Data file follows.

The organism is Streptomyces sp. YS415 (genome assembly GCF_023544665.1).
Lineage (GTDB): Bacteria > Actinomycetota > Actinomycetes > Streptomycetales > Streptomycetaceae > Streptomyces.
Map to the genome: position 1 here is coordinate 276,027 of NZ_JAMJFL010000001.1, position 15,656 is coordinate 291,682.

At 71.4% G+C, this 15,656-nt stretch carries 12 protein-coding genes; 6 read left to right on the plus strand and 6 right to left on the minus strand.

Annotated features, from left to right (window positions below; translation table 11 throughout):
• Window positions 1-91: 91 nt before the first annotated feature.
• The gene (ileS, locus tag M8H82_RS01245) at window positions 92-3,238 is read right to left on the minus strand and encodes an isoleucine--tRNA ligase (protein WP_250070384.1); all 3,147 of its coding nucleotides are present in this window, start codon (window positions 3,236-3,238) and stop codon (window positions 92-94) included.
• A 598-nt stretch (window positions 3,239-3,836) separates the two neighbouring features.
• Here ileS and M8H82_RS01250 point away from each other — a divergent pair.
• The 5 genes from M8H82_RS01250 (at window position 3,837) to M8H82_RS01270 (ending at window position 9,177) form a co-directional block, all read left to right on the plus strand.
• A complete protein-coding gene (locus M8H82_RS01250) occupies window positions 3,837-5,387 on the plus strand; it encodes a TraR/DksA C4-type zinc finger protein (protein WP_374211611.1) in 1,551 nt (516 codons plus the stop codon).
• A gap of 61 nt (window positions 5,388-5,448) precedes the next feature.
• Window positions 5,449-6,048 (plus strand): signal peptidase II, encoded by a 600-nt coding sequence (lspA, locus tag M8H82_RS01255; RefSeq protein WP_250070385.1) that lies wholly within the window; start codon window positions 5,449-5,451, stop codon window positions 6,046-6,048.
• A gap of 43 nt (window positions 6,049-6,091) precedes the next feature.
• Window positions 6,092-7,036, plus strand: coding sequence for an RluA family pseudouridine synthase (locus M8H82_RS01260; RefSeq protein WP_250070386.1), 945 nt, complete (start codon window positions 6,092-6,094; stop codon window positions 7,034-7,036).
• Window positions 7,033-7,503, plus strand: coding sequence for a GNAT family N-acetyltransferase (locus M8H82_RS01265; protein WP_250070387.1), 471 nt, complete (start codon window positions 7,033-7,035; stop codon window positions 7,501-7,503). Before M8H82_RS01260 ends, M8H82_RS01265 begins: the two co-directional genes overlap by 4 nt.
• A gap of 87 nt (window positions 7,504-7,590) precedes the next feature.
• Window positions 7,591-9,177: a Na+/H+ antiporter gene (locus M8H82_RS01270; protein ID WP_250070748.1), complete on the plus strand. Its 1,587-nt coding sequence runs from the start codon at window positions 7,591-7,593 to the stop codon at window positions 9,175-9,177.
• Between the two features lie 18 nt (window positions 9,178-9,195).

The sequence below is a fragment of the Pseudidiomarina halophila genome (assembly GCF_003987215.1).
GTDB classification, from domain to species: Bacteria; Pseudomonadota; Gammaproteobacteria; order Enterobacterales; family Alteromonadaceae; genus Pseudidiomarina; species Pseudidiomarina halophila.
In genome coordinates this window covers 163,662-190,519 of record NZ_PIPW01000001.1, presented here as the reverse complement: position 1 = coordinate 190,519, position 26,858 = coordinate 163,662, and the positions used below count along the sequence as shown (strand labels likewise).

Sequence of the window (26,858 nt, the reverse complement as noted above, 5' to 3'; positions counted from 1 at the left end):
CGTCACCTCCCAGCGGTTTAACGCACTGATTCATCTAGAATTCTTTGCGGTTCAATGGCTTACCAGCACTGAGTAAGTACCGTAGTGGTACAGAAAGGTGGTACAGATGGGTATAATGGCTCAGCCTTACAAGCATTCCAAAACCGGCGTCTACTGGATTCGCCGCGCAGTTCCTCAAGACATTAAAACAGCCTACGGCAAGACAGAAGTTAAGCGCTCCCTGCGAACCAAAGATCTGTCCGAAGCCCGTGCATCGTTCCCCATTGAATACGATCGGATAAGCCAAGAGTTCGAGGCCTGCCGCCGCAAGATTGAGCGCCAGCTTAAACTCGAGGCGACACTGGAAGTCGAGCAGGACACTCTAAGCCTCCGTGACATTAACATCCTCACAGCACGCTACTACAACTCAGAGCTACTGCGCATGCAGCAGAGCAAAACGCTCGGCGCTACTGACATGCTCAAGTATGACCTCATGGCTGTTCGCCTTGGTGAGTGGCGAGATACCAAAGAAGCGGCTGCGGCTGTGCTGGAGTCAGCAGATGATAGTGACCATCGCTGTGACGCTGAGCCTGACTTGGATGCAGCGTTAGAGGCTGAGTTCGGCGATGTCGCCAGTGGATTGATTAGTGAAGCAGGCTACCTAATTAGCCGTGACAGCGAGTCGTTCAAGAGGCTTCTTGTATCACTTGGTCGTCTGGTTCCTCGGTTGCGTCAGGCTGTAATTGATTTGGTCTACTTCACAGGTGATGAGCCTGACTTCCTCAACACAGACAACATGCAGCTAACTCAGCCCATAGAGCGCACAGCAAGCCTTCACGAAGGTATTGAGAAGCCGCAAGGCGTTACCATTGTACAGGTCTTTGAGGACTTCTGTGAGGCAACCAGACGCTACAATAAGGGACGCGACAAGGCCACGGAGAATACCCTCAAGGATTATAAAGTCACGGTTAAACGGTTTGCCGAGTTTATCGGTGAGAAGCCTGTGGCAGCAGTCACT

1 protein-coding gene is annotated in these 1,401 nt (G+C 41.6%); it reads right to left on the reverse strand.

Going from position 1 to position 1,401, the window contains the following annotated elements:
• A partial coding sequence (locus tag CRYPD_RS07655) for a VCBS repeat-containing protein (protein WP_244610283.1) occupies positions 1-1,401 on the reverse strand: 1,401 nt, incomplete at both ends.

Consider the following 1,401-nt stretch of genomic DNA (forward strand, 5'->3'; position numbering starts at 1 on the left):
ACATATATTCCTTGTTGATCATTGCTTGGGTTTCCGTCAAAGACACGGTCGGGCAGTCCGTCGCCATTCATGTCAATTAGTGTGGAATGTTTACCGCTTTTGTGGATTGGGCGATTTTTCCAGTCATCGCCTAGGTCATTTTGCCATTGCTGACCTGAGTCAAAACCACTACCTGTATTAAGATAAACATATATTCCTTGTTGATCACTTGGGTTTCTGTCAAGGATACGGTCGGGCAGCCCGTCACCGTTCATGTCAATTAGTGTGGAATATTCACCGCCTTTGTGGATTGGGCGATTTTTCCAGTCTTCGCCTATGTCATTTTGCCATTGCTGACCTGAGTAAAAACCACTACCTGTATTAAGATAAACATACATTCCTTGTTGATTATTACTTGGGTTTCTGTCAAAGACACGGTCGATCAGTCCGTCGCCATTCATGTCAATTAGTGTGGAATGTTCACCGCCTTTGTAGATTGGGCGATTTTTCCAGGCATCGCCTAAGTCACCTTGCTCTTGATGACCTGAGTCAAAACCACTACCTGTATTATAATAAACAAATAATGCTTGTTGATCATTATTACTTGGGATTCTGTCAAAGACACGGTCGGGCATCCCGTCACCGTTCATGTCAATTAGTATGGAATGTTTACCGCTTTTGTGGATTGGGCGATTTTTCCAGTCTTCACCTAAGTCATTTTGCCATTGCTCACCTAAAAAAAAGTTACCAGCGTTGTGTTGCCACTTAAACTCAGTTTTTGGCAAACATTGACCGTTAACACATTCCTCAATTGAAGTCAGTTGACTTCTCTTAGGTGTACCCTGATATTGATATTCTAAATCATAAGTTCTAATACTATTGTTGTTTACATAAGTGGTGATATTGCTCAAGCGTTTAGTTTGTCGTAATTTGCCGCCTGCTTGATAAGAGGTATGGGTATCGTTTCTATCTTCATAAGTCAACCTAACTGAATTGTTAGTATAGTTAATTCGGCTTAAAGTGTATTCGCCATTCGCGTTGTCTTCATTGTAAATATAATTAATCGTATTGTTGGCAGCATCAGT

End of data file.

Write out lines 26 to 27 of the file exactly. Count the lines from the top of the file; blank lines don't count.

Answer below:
Going from position 1 to position 1,401, the window contains the following annotated elements:
• A partial coding sequence (locus tag CRYPD_RS07655) for a VCBS repeat-containing protein (protein WP_244610283.1) occupies positions 1-1,401 on the reverse strand: 1,401 nt, incomplete at both ends.